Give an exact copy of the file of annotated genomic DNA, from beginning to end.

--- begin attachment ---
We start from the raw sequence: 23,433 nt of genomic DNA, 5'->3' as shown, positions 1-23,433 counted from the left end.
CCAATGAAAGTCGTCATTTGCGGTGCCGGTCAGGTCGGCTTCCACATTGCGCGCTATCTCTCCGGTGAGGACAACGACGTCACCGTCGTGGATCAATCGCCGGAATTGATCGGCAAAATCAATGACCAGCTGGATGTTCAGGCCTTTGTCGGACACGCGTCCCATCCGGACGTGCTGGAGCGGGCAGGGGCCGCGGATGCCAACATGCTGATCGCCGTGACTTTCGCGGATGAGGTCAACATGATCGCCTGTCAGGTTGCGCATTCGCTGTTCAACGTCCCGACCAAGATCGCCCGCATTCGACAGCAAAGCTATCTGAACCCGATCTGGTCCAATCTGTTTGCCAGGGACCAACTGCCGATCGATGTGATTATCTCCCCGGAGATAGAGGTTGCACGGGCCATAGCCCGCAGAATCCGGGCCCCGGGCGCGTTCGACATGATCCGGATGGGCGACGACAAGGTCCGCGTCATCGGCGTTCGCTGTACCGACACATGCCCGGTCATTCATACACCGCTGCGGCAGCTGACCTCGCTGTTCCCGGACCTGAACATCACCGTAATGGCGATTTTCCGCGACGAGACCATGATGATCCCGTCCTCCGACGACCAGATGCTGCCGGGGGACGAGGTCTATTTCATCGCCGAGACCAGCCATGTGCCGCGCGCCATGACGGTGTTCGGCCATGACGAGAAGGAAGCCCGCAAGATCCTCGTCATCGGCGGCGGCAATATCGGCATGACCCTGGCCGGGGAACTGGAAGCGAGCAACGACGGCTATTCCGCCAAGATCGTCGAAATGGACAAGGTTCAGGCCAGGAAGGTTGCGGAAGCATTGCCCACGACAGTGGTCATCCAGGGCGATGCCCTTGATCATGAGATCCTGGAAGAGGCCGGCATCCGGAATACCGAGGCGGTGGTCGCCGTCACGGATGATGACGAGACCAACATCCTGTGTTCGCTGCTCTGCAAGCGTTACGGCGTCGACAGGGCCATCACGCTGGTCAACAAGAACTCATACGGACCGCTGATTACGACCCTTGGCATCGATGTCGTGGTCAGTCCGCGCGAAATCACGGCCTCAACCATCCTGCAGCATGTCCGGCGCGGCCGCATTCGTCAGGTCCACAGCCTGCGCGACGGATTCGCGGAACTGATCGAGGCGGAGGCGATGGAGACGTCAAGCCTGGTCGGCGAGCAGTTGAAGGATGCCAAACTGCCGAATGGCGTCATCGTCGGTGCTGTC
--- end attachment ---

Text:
We start from the raw sequence: 23,433 nt of genomic DNA, 5'->3' as shown, positions 1-23,433 counted from the left end.
CCAATGAAAGTCGTCATTTGCGGTGCCGGTCAGGTCGGCTTCCACATTGCGCGCTATCTCTCCGGTGAGGACAACGACGTCACCGTCGTGGATCAATCGCCGGAATTGATCGGCAAAATCAATGACCAGCTGGATGTTCAGGCCTTTGTCGGACACGCGTCCCATCCGGACGTGCTGGAGCGGGCAGGGGCCGCGGATGCCAACATGCTGATCGCCGTGACTTTCGCGGATGAGGTCAACATGATCGCCTGTCAGGTTGCGCATTCGCTGTTCAACGTCCCGACCAAGATCGCCCGCATTCGACAGCAAAGCTATCTGAACCCGATCTGGTCCAATCTGTTTGCCAGGGACCAACTGCCGATCGATGTGATTATCTCCCCGGAGATAGAGGTTGCACGGGCCATAGCCCGCAGAATCCGGGCCCCGGGCGCGTTCGACATGATCCGGATGGGCGACGACAAGGTCCGCGTCATCGGCGTTCGCTGTACCGACACATGCCCGGTCATTCATACACCGCTGCGGCAGCTGACCTCGCTGTTCCCGGACCTGAACATCACCGTAATGGCGATTTTCCGCGACGAGACCATGATGATCCCGTCCTCCGACGACCAGATGCTGCCGGGGGACGAGGTCTATTTCATCGCCGAGACCAGCCATGTGCCGCGCGCCATGACGGTGTTCGGCCATGACGAGAAGGAAGCCCGCAAGATCCTCGTCATCGGCGGCGGCAATATCGGCATGACCCTGGCCGGGGAACTGGAAGCGAGCAACGACGGCTATTCCGCCAAGATCGTCGAAATGGACAAGGTTCAGGCCAGGAAGGTTGCGGAAGCATTGCCCACGACAGTGGTCATCCAGGGCGATGCCCTTGATCATGAGATCCTGGAAGAGGCCGGCATCCGGAATACCGAGGCGGTGGTCGCCGTCACGGATGATGACGAGACCAACATCCTGTGTTCGCTGCTCTGCAAGCGTTACGGCGTCGACAGGGCCATCACGCTGGTCAACAAGAACTCATACGGACCGCTGATTACGACCCTTGGCATCGATGTCGTGGTCAGTCCGCGCGAAATCACGGCCTCAACCATCCTGCAGCATGTCCGGCGCGGCCGCATTCGTCAGGTCCACAGCCTGCGCGACGGATTCGCGGAACTGATCGAGGCGGAGGCGATGGAGACGTCAAGCCTGGTCGGCGAGCAGTTGAAGGATGCCAAACTGCCGAATGGCGTCATCGTCGGTGCTGTC